BUMP AND STACY

Bumpus: What’s next for WSU after UW and Oregon leave Pac-12

Aug 4, 2023, 2:06 PM

WSU Jake Dickert...

WSU head coach Jake Dickert looks on during the Cougars' win over ASU on Oct. 30. (Photo by Christian Petersen/Getty Images)

(Photo by Christian Petersen/Getty Images)

The college football world got a big shakeup on Friday with the news that UW and Oregon will reportedly leaving the Pac-12 for the Big Ten, which would begin in 2024.

Report: UW and Oregon tell Pac-12 they’re leaving for Big Ten

Between those two schools and USC and UCLA leaving for the Big Ten and Colorado and likely Arizona, Arizona State and Utah heading to the Big 12, that leaves just four teams in the Pac-12, including Washington State.

So what’s next for WSU? Legendary Cougs wide receiver Michael Bumpus shared his thoughts during Friday’s Bump and Stacy on Seattle Sports.

Bump, who was not hosting on Friday, actually found out that UW and Oregon are leaving the Pac-12 while in line at Disneyland.

“I was about to get on a ride, a Star Wars ride, and I’m wearing my WSU hat and the guy that was (by us) says, ‘Hey, man, what’d you hear about that news?’ I go, ‘What are you talking about?’ He goes, ‘With Oregon and UW?’ So I go out, I do my research and I’m immediately frustrated,” Bumpus said. “But I understand what UW and Oregon are doing … I mean, you’ve gotta go where the money is at, and that’s what UW and Oregon are doing. The money and the competition.”

Now, WSU needs to just “sit around and wait” to see what the Pac-12 does, Bumpus said.

“If I’m the Pac-12, right now I’m exploring all options. I’m trying to pretty much merge with the Mountain West at this point,” he said. “As a Coug, you feel helpless because you know that you don’t really have a seat at the table. You really don’t. You’re just sitting down and waiting to see what happens.”

“I’m looking at the Mountain West and I go look, either you’ve got to join the Mountain West, you’ve got to merge those two or you start plucking from there,” Bumpus later said.

The irony, Bumpus said, is that the Mountain West has a media rights deal and the Pac-12 doesn’t, which is part of why UW, Oregon and other teams are leaving the conference.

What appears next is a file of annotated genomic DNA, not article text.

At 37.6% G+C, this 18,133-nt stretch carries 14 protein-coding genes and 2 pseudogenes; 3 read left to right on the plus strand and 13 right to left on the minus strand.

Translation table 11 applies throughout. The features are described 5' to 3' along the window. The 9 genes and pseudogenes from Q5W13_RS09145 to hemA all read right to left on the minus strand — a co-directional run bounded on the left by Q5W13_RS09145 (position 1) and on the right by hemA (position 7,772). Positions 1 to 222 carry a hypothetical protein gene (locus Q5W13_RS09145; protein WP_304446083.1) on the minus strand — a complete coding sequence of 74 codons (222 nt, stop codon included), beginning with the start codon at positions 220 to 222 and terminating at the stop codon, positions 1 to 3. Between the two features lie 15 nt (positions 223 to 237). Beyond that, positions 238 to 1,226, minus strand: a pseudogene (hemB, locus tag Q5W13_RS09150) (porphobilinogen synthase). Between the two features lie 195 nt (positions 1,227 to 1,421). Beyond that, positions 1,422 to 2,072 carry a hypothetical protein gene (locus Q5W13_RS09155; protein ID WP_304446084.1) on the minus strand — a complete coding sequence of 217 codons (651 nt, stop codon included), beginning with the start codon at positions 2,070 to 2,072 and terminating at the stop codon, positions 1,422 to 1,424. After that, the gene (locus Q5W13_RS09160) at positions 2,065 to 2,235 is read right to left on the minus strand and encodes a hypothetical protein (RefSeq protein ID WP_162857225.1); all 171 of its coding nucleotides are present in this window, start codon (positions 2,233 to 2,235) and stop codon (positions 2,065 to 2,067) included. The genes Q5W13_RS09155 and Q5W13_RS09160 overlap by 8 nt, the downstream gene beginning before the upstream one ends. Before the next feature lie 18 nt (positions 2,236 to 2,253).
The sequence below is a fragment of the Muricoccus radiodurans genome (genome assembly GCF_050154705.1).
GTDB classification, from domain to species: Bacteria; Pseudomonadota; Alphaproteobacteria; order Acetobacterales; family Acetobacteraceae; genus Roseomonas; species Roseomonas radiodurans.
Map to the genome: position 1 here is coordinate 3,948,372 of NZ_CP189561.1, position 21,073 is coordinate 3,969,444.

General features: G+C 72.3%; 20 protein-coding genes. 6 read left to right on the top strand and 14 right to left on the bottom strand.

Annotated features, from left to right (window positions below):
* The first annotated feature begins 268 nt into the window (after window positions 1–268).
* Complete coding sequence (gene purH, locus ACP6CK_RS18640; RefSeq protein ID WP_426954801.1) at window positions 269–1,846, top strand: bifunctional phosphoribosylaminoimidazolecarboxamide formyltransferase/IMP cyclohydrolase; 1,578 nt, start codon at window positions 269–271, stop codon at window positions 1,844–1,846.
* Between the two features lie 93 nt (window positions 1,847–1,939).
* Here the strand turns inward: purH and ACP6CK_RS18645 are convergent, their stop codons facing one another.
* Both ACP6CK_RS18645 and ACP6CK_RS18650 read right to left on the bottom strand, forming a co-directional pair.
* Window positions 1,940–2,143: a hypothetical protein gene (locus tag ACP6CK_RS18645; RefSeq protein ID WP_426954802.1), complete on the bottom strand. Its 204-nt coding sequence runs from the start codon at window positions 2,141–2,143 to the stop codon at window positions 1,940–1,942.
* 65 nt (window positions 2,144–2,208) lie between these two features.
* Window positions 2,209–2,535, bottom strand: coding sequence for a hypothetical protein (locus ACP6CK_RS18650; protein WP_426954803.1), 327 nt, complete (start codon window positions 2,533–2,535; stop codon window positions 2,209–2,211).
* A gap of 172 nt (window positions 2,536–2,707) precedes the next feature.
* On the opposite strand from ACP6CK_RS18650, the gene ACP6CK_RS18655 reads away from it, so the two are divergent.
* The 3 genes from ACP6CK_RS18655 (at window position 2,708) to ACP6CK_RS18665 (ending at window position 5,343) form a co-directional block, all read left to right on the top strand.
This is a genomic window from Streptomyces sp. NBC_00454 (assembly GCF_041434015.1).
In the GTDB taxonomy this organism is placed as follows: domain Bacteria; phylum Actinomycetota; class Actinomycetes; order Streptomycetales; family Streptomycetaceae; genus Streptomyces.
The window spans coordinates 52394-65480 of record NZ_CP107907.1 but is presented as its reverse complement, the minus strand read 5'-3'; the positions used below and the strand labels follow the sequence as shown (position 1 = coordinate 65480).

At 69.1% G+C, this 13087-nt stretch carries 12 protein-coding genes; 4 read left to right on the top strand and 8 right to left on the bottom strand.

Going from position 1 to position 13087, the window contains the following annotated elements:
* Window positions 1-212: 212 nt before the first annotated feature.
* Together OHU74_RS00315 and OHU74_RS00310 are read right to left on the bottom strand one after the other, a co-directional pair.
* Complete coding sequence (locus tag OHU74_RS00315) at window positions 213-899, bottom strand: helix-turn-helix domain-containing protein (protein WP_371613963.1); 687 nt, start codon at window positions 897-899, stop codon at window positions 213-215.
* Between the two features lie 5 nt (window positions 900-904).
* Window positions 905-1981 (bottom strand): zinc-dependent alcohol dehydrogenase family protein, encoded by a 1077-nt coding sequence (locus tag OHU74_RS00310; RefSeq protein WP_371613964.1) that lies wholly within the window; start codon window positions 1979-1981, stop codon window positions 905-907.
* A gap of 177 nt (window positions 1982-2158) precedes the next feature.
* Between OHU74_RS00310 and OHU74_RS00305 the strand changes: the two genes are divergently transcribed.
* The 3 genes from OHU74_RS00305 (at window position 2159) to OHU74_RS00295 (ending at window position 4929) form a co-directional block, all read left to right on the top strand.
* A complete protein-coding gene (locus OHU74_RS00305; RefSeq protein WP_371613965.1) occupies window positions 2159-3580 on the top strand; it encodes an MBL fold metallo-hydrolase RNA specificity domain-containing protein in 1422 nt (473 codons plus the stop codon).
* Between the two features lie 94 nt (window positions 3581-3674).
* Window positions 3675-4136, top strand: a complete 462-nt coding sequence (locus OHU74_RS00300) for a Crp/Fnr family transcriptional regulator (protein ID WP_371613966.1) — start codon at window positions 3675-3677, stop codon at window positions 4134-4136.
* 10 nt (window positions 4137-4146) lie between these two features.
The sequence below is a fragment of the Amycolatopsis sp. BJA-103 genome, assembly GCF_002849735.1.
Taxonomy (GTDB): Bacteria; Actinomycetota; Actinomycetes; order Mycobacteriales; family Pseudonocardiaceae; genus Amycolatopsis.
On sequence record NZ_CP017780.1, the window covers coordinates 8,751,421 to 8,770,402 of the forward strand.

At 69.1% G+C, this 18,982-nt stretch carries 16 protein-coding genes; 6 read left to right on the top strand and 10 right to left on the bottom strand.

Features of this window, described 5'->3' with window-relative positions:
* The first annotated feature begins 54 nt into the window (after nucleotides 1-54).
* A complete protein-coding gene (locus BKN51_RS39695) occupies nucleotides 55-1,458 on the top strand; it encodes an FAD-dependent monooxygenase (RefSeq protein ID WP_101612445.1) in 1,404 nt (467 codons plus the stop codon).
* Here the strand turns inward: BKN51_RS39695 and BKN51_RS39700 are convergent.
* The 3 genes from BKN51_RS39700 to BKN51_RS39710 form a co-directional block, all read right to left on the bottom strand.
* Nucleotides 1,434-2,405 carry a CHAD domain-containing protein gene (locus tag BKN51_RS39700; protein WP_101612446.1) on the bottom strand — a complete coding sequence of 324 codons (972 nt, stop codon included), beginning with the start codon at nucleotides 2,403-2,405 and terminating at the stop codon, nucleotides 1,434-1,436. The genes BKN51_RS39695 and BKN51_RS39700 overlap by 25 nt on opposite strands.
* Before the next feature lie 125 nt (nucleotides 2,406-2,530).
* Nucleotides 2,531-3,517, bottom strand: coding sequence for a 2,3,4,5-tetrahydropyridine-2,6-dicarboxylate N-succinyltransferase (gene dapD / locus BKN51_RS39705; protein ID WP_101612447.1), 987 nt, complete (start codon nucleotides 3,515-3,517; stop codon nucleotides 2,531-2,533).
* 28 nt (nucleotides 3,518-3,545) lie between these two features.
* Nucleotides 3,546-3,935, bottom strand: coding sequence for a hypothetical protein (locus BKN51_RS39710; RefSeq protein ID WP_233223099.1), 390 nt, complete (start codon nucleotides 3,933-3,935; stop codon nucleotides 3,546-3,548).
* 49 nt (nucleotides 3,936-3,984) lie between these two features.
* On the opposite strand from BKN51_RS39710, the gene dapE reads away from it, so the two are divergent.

“The Mountain West is doing better business in the Pac 12. So you’ve got to humble yourself at this point and you’ve got to go after their guys or you’ve got be like, ‘Look, let’s merge,'” Bumpus said. “How does the Pac-West sound? Or the Mountain-Pac? What does that sound like? Let’s get something done because there needs to be a powerhouse out west. We were just too slow and that’s bad business. You’ve always got to stay two steps ahead and we were two steps behind.”

So where did it all go wrong for the Pac-12? Bumpus said it was actually over a decade ago that the conference made a critical mistake that led to where we are now.

When Oklahoma wanted to come over and be a part of this deal and (former Pac-12 commissioner) Larry Scott was arrogant and saying ‘Oh no, we’re fine. We don’t need the expansion. We don’t need to do that,'” Bumpus recalled. “You should always be looking to to get better. And in 2011, we were too arrogant and did not take offers from these other schools. I think that’s where it all went wrong. And now you compound that with putting yourself in a property you can’t afford, not putting together the right media deals, not having good relations with the (athletic directors) and now everybody is gone. I don’t see how the Pac-12 survives, honestly. It’s a sad day for the Pac.”

What about the Apple Cup?

With UW leaving for the Big Ten and WSU’s future unclear, the future of the annual Apple Cup rivalry football game is up in the air since it’s unlikely the two will be in the same conference.

So what does the future hold for the Apple Cup?

“When it comes down to the Apple Cup, if you talk to Dawgs and UW alumni, they already don’t see that as a rivalry. They’ve won so many games that when I talk about a rivalry, they laugh at me. And I’ve gotta gotta remind them look, I want three of those things,” Bumpus said. “… So I think that they’re looking at that situation and saying ,’Oregon is really our rival.’ I think they take Oregon more serious than they do for us. But that game has to be played. I think you have to make it happen regardless. But it’s definitely losing its attractiveness.”

Catch all Bump and Stacy podcasts at this link.

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